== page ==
Page:Notes and Queries - Series 11 - Volume 11.djvu/371

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11 8. XL MAY 8, 1915.] NOTES AND QUERIES.


TERRACE IN PICCADILLY. A London news paper of 2 April, 1815, had the following :

"Lord and Lady Byron will receh'e the world o fashion this spring at the house which was one occupied by Lord Yarmouth, and afterwards bj the Duchess of Devonshire, on the terrace it Piccadilly."

What constituted the terrace, and how long did it remain ?


Glendora, Hindhead, Surrey.

"MYRIORAMA." The ' N.E.D.,' under 1824 and 1832, defines this as a collection o many thousand landscapes, designed by Mr. Clark on sixteen oblong cards ; anc (from an American source) as

" a sort of landscape kaleidoscope invented by Bres

of Paris, and improved by Clark of London With

16 cards 20,922,789,888,000 changes may be made.'

Within the last few weeks a myriorama appeared in an auction catalogue in the West of England as follows :

"The Myriorama, consisting entirely of Italian scenery. The Myriorama is a movable Pic- ture, capable of forming an almost endless variety of Picturesque Scenery. The changes or variations which may be produced by the 24 cards amount to the almost incredible number of 620,448,401,733,239,439,360.000, the magnitude of which cannot be better illustrated than by the following illustrations."

(Then follow calculations involving even more imposing figures, based upon the time it would occupy all the inhabitants of the globe to effect one change every minute, night and day.) Is anything now known of the instrument or apparatus in question ? The description given seems to point to some printed pamphlet or such like which accom- panied the actual Myriorama, the name of which I do not recollect meeting with before.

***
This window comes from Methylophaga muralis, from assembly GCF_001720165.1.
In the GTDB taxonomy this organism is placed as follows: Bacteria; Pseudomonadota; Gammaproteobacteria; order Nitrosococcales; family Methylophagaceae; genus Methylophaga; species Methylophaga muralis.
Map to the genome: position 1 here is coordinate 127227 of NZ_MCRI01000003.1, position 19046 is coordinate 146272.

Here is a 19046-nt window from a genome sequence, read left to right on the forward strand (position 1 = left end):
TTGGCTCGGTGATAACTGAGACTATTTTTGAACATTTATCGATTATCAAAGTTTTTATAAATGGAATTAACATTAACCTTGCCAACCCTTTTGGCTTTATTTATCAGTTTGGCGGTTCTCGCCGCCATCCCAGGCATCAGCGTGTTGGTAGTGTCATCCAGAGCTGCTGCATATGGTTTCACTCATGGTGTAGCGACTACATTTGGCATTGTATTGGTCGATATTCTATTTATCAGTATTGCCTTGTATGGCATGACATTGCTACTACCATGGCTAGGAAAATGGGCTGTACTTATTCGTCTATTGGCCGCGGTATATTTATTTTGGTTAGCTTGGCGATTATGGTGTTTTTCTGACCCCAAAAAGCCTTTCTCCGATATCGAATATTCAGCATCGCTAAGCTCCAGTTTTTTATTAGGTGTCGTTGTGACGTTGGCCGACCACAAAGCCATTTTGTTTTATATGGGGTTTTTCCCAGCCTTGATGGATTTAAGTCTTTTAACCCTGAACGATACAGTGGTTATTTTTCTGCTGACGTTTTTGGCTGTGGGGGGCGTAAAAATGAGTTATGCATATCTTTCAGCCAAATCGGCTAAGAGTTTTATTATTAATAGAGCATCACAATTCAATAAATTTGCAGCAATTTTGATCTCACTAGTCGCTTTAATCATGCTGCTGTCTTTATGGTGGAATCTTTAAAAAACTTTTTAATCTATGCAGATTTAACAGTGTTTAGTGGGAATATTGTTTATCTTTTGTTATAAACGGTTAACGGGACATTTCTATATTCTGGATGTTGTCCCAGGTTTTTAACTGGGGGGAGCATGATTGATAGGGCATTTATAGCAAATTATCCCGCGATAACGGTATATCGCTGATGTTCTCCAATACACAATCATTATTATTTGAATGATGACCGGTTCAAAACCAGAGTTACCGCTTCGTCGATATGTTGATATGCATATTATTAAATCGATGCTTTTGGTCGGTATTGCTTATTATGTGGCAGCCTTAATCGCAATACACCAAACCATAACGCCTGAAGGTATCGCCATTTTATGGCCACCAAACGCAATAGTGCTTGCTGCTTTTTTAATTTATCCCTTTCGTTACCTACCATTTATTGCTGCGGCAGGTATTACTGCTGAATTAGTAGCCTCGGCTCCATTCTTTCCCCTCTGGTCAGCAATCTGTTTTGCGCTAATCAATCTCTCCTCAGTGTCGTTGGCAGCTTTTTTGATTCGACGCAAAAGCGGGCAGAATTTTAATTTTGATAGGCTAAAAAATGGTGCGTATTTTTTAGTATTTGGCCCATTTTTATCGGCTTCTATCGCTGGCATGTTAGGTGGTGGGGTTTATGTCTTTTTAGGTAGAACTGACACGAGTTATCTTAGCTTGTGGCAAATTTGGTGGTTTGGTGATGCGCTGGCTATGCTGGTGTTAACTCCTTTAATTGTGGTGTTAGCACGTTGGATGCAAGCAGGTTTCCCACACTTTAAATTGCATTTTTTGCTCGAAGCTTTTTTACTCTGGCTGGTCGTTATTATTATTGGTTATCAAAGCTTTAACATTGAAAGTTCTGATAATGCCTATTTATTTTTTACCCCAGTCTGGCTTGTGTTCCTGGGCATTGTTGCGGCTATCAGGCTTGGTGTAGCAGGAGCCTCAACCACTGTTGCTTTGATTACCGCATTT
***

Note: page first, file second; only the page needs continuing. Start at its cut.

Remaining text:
W. B. H.

TOMB OF ALEXANDER THE GREAT. In a book entitled ' A Doffed Coronet,' 1902, by the author of ' The Martyrdom of an Em- press,' is an account of an extraordinary tomb -chamber. The writer, it seems, is a Polish lady who was formerly an intimate friend of the late Empress of Austria, and she has just published another book.

The account says the tomb was accident- ally discovered by the writer and four friends. It is situated under the Mosque of Daniel, on Mount Soma in Alexandria. The tomb chamber is oval, lined and paved with rare coloured marbles, adorned with rich carvings, and lighted by antique lamps of yellow metal, suspended from the carved ceiling, and tall bronze candelabra. In the centre, on a pedestal, is the embalmed body of a young

man sumptuously arrayed, enclosed in a crystal casket. The visitors came to the conclusion that the body was that of Alex- ander the Great. I should be glad to know whether this is a true incident.

From history it appears that Alexander was embalmed in Babylon, and interred in a gold coffin under Mount Soma in Alexandria, and that Caligula replaced the gold coffin by one of crystal. Murray says that the common opinion in Alexandria is that Alexander's tomb is under the Mosque Nabi Daniel ('Guide to Egypt'). I have just received a coloured photograph from Alex- andria of this mosque, which is of a square form, rather lofty, of green and red material, with a richly ornamented coloured dome. Any further information about this (if true) extraordinary archaeological rarity would be welcome (see The Truth, Jerusalem, 10 July, 1914, No. 170). D. J. *

DERWENTWATER MEMORIAL. I should bf glad to know the history of the Derwent- water Memorial in the Park, Acton. I am told it was erected by the Countess of Derwentwater in the grounds of the mansion in Horn Lane, Acton, which was known as Derwentwater House, and removed to Acton Park in January, 1904. E. G. COCK.

The Vicarage, Winster, Windermere.

" IMMORIGERIS." At I Pet. iii, 20, Beza has " Olim immorigeris, quum semel exspectabat Dei lenitas in diebus Noe." This edition of Beza has no date ; but in another edition, bound with Tremellius and Junius's Latin version of the Bible, the reading is " Qui olim non obedierunt." What is the meaning of " immorigeris " ?


["Morigerus" though not classical is pretty good Latin for "obedieiit." "Immorigerus "will herefore easily mean "disobedient."]

" CLYST." There are several Devonshire >lace-names ending with the suffix " clyst," .g., Broadclyst, Narrowclyst, Hydonclyst, Honitonclyst, &c. What is the meaning of his term " clyst " ? B. PHILLIPS.


CREAM-COLOURED HORSES. The " cream- coloured " horses which on state occasions drag the Royal coach are well known, and are generally supposed to have figured first in 'oyal processions after the accession of the lanoverians. As the Duchy of Brunswick A^as in places coterminous with the kingdom >f Hanover, a confusion as to the source f this special breed may easily have arisen. .n any case one associates the horse as an